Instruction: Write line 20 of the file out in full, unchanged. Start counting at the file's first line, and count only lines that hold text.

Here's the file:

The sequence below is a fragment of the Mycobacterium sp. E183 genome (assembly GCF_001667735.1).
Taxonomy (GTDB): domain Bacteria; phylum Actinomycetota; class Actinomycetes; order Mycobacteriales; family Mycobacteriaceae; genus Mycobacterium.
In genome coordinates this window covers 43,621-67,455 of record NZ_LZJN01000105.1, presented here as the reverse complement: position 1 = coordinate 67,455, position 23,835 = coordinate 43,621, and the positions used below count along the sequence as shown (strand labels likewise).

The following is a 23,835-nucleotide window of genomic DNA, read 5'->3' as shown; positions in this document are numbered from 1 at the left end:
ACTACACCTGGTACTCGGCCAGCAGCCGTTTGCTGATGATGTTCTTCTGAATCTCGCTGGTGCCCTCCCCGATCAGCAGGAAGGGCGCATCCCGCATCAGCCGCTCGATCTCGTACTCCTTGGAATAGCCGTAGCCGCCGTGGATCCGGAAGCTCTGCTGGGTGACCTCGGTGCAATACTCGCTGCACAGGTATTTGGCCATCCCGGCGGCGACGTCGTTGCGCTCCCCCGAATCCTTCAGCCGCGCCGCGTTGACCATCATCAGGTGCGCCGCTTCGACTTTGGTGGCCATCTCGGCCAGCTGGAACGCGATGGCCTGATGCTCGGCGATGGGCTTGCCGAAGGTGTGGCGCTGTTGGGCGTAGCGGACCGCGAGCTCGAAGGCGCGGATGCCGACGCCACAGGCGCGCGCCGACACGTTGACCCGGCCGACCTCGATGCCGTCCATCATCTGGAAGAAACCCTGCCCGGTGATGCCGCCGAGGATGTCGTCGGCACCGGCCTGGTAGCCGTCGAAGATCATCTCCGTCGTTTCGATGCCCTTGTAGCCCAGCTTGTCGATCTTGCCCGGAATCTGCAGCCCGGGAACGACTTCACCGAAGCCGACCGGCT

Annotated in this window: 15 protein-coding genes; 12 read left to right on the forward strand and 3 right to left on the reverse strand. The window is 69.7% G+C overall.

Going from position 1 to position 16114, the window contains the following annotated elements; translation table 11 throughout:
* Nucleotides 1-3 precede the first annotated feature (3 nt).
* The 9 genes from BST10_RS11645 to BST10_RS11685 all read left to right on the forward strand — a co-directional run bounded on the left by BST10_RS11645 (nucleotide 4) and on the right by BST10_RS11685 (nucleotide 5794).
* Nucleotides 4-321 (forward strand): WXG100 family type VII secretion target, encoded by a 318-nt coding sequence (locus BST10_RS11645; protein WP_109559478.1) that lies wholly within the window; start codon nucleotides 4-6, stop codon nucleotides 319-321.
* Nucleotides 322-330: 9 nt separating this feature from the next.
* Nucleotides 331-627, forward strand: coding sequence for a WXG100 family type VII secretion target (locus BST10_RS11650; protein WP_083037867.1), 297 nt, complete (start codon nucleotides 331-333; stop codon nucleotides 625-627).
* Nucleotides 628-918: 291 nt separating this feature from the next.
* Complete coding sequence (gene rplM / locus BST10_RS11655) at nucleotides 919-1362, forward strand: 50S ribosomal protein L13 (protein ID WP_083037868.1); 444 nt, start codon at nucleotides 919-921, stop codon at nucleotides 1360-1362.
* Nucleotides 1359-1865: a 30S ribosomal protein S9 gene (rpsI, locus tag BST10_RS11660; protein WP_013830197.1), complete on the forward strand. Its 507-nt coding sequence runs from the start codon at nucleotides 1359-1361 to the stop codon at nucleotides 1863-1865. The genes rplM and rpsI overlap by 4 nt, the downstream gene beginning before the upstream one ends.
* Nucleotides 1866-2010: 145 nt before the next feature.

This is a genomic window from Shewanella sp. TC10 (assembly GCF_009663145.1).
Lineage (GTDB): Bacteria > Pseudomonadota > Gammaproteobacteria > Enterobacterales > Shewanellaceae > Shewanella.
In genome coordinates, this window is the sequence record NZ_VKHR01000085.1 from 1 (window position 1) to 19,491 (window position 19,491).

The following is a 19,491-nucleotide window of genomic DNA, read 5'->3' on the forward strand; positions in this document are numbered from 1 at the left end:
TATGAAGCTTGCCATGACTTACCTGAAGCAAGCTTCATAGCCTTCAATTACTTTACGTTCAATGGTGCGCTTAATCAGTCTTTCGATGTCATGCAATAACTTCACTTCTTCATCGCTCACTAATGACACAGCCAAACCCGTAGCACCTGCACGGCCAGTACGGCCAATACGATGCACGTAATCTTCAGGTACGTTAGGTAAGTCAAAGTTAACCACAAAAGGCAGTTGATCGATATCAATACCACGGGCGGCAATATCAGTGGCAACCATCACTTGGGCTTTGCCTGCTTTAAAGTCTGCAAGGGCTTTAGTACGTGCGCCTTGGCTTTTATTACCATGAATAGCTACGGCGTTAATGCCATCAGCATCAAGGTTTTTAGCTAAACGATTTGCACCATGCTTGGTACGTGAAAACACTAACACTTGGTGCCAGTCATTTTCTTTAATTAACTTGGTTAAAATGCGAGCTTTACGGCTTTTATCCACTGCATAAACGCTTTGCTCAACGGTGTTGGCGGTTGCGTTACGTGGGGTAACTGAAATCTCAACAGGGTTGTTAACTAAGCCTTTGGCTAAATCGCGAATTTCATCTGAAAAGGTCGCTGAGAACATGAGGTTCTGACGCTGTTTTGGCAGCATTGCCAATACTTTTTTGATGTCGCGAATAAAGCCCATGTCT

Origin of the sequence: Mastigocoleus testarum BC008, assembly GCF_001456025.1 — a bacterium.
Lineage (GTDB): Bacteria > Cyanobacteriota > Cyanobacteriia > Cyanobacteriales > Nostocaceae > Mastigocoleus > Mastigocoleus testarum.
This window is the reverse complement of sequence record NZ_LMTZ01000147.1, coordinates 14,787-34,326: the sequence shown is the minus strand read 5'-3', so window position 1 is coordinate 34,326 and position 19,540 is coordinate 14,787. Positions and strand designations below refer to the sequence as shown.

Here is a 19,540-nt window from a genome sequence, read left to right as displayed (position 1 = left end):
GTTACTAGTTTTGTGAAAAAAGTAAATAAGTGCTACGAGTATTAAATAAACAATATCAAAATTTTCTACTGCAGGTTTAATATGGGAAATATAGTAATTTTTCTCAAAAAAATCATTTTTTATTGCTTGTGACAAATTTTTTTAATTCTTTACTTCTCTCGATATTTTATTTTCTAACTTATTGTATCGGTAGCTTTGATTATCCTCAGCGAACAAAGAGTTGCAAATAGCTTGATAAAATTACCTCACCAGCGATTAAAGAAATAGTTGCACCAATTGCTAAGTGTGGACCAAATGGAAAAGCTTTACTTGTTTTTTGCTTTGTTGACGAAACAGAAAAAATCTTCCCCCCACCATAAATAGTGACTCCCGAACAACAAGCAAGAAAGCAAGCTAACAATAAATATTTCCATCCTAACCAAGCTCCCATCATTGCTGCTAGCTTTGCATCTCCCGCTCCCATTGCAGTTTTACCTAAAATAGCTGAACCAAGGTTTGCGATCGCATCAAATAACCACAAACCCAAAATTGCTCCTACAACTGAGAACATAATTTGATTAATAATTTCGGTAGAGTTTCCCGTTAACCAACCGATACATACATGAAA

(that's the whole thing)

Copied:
The following is a 19,491-nucleotide window of genomic DNA, read 5'->3' on the forward strand; positions in this document are numbered from 1 at the left end: